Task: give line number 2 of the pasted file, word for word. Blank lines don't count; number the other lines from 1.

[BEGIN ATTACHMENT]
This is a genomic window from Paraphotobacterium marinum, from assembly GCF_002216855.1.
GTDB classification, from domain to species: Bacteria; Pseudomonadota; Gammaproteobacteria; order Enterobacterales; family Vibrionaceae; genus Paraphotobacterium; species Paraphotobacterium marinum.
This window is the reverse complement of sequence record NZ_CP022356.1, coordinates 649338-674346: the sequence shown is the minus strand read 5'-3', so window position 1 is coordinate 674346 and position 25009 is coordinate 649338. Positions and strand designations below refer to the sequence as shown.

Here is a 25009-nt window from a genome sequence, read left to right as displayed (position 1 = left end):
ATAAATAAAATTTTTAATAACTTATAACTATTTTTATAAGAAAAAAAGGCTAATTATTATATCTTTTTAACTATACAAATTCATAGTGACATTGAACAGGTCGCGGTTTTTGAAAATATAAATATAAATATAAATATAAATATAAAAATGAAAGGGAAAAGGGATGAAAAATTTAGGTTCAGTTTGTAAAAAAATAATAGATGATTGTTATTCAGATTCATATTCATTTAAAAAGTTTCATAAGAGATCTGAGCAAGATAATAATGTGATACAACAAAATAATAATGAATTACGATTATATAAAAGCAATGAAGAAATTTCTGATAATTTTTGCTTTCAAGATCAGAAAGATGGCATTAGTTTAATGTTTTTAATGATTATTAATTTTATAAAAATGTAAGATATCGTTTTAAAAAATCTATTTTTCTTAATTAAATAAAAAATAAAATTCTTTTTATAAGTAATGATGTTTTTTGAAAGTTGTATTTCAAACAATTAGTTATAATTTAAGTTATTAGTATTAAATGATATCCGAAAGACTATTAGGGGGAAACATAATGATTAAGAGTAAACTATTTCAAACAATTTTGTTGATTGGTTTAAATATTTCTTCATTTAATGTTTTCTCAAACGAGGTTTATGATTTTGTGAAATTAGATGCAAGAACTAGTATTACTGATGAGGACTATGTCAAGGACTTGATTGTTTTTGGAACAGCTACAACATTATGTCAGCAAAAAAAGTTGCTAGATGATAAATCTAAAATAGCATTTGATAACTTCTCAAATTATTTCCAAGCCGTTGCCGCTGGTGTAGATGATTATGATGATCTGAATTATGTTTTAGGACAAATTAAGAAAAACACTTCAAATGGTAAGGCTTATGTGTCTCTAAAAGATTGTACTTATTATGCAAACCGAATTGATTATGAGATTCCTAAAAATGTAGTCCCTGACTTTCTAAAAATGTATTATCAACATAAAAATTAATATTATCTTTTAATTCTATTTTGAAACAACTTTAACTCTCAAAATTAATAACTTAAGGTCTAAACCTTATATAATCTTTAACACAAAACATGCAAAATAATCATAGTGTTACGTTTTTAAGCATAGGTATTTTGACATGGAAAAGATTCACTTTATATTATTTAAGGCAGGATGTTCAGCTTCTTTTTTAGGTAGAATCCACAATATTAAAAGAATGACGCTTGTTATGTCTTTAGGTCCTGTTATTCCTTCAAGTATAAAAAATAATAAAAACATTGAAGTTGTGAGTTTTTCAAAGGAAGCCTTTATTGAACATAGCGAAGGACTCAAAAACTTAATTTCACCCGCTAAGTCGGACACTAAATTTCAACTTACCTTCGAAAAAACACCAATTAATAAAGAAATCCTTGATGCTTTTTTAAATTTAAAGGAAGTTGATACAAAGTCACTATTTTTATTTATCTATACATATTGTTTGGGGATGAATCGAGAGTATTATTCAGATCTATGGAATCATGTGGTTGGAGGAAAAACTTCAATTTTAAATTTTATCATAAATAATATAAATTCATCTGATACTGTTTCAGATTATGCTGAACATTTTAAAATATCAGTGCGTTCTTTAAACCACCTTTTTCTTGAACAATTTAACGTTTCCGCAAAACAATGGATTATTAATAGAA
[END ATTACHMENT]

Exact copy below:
GTDB classification, from domain to species: Bacteria; Pseudomonadota; Gammaproteobacteria; order Enterobacterales; family Vibrionaceae; genus Paraphotobacterium; species Paraphotobacterium marinum.